You can have your cake and eat it. Simply use PrivadoVPN servers while routing P2P traffic through their proxy servers.
Another great feature is that PrivadoVPN allows you to run ten instances to their servers simultaneously. That means you can protect your smartphone, Android TV, PC, laptop, and more at the same time. Few VPN brands are this generous since they fear customer abuse through account sharing.
At the same time, PrivadoVPN doesn’t limit the number of devices it recognizes per account. While rare, some VPNs will limit this, so if you run out of devices in your account, you need to clear existing “authorized” ones from your control panel.
Those thinking of installing the VPN on a router for blanket coverage should note that most routers don’t handle encryption well. Your VPN speeds are likely to drop drastically. Use the native apps for each device. It’ll save you lots of frustration.
Being only in the market for a short while isn’t a good thing for VPN services. They need the “time in the game” factor to assure customers of their quality and integrity. You could say that it’s unknown at the moment how many of PrivadoVPN’s claims are accurate.
Unfortunately, not the shiniest bling of marketing can bypass this factor. What’s more, Privado’s gone all-out with their prices and matched industry standards. That makes it an even harder pill to swallow for a new service provider.
Continuing about the minimalistic experience, PrivadoVPN offers a “no-frills” service. That means you get what comes standard with VPN services – good speed, security, and privacy. Nothing additional comes into play. For example, some VPN service providers add ad-blocking, anti-malware, dark web monitoring, and more.
At first, I was conflicted about whether this was an advantage or disadvantage for PrivadoVPN customers. Yet I recall the price that PrivadoVPN is charging. What’s Privado’s unique selling point if you can get more features and similar performance elsewhere?
Unless, of course, minimalistic is what you want. I can see a niche area where those with lightweight devices will need such streamlined services, but that’s a small crowd.
One of the top reasons many of us use a VPN for streaming is to access geo-blocked content. Netflix, for example, keeps all the goodies for those within the Americas. Doing this with PrivadoVPN isn’t that feasible.
Don’t get me wrong – I could connect to one of their US servers and load my Netflix account with no problems. However, trying to stream a movie is another thing altogether. I watched the red loading wheel spinning for ages to no result. One possible reason is my distance from the US, which causes sky-high latency.
Yet I can’t excuse PrivadoVPN for this since I’ve streamed Netflix US content with many other VPN service providers. It was a disappointment. Switching to a server closer to my location solved the issue – albeit without access to Earth’s most extensive Netflix media library.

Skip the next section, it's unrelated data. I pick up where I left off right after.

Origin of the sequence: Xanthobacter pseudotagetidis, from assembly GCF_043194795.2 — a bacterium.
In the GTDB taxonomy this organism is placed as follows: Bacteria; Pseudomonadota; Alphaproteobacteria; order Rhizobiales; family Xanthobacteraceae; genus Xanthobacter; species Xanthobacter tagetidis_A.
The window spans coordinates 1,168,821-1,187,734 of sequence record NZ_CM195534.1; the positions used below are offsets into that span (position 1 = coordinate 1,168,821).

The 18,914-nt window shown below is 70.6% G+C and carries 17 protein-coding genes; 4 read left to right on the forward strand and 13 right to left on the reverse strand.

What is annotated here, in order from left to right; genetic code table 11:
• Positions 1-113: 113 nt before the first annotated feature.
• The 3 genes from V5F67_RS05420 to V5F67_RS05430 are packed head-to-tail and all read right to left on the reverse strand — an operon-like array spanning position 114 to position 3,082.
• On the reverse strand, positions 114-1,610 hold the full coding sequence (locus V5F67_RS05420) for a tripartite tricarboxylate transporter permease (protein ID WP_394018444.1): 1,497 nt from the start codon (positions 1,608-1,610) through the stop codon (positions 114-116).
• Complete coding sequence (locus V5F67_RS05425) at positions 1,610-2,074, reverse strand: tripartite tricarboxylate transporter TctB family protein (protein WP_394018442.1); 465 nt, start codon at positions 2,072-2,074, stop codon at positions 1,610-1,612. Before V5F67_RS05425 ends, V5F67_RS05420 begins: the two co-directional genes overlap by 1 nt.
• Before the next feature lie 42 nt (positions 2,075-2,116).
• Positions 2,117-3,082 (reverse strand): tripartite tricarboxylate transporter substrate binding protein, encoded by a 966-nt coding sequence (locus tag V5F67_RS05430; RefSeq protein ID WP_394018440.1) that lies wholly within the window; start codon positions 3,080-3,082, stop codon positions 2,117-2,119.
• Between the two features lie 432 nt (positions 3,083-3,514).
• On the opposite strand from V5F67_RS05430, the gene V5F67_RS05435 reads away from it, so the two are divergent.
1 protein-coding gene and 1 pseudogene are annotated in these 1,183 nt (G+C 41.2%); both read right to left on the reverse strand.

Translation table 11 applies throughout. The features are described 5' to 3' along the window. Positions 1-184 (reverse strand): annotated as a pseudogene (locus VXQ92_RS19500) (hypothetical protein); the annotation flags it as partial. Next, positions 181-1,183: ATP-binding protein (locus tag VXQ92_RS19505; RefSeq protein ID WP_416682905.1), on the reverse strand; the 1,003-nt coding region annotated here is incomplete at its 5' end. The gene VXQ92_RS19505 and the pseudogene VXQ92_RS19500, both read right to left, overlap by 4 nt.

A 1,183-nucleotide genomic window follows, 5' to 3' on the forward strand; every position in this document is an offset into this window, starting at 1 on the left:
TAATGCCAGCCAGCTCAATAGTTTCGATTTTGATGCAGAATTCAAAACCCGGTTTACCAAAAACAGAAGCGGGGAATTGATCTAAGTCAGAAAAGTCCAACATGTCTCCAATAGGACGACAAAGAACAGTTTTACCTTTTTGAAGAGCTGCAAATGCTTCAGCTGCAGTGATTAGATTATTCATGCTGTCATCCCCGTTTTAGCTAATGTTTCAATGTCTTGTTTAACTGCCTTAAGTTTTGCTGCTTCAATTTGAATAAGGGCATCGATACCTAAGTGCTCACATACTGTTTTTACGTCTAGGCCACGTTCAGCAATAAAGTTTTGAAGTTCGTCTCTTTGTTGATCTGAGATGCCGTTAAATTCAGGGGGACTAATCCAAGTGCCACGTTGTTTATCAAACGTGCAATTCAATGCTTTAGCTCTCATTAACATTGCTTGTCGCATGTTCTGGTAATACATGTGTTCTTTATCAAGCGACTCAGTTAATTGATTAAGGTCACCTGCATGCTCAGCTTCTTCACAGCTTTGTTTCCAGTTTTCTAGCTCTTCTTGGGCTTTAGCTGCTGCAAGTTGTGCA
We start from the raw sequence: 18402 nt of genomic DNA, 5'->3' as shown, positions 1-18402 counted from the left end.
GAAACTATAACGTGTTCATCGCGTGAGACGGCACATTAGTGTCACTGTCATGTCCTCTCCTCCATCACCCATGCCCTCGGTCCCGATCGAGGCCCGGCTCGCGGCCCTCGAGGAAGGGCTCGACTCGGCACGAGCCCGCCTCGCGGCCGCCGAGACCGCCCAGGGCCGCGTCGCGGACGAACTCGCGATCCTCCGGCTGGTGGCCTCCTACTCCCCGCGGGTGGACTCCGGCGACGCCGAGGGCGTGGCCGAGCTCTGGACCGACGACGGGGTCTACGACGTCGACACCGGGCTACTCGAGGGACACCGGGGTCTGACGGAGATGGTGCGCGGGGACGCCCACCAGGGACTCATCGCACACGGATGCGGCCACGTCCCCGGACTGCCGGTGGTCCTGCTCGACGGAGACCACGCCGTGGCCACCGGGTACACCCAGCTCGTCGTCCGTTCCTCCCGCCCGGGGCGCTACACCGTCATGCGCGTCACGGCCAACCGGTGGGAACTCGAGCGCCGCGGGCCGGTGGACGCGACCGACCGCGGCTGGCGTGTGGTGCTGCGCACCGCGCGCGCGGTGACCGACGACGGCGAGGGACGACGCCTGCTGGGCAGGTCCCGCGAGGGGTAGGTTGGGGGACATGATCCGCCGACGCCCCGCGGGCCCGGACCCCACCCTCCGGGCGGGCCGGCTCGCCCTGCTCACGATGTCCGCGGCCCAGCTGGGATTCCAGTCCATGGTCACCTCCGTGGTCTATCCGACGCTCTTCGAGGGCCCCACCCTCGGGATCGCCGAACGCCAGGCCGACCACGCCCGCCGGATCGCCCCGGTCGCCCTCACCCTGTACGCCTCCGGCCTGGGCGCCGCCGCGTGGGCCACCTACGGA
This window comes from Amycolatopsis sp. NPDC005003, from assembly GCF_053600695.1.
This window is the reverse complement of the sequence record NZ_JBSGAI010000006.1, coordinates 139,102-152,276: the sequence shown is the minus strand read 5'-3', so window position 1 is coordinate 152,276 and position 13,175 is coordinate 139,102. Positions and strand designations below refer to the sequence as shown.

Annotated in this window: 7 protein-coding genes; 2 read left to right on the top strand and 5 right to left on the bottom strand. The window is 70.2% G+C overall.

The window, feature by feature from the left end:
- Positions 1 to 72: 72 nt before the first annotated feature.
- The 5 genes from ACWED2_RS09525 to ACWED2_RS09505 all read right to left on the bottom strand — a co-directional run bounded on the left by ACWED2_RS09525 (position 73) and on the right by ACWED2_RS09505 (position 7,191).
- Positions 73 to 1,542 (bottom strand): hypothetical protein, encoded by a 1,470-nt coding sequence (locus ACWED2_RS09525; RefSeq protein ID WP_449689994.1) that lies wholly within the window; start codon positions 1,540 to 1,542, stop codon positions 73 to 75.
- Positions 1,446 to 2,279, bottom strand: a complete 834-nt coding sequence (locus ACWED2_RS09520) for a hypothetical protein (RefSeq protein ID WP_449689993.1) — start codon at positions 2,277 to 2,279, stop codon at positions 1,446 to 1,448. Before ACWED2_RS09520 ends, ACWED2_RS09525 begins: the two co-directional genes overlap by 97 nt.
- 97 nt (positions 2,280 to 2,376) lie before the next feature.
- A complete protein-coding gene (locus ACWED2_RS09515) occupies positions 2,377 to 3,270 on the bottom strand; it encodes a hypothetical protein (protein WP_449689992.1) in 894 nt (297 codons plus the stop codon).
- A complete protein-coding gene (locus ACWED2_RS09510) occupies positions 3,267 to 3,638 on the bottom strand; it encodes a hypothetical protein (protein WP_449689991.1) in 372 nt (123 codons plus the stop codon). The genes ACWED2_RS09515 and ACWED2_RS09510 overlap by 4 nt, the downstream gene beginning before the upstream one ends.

Using PrivadoVPN gave me a slightly chaotic feeling as the user experience goes. There are many things I love about it, including smooth connections, easy installation, and ease of use. Yet they could improve in some areas.
After the app installation, the first thing that struck me was how tiny it is, and not in a good way. I still have no understanding why they decided such a small footprint would be helpful to consumers. Honestly, it’s difficult to see.
PrivadoVPN offers customers a decent range of support channels like many good service providers. For them, this includes live chat, a standard ticket system, and access to a knowledge base. Unfortunately, I tested two of these channels with poor results.
The knowledgebase offers a handful of articles that covers basic stuff. The information is rudimentary at best and self-promotional at worst. Most content is in bullet form and unlikely to help if you’ve got a real problem.
Customer support via live chat is equally unimpressive. I got in touch with a support agent within a minute, which is excellent. However, after explaining my issue, the agent immediately copied and pasted a canned response asking for information that would not likely impact the issue.
Overall, customer support was a disappointment from a brand with such a great product.
I highly recommend you give PrivadoVPN a try. You can use the free plan as a trial run to see how things go. There’s no harm done at all. Then, hopefully, one of their many excellent qualities will encourage you to move on to a paid subscription.
PrivadoVPN’s speed is obviously in big part thanks to the WireGuard protocol. Yet it’s done a fantastic job keeping the application footprint to a minimum while providing a minimalist design. While prices could be better, this is one service that I can appreciate for its quality.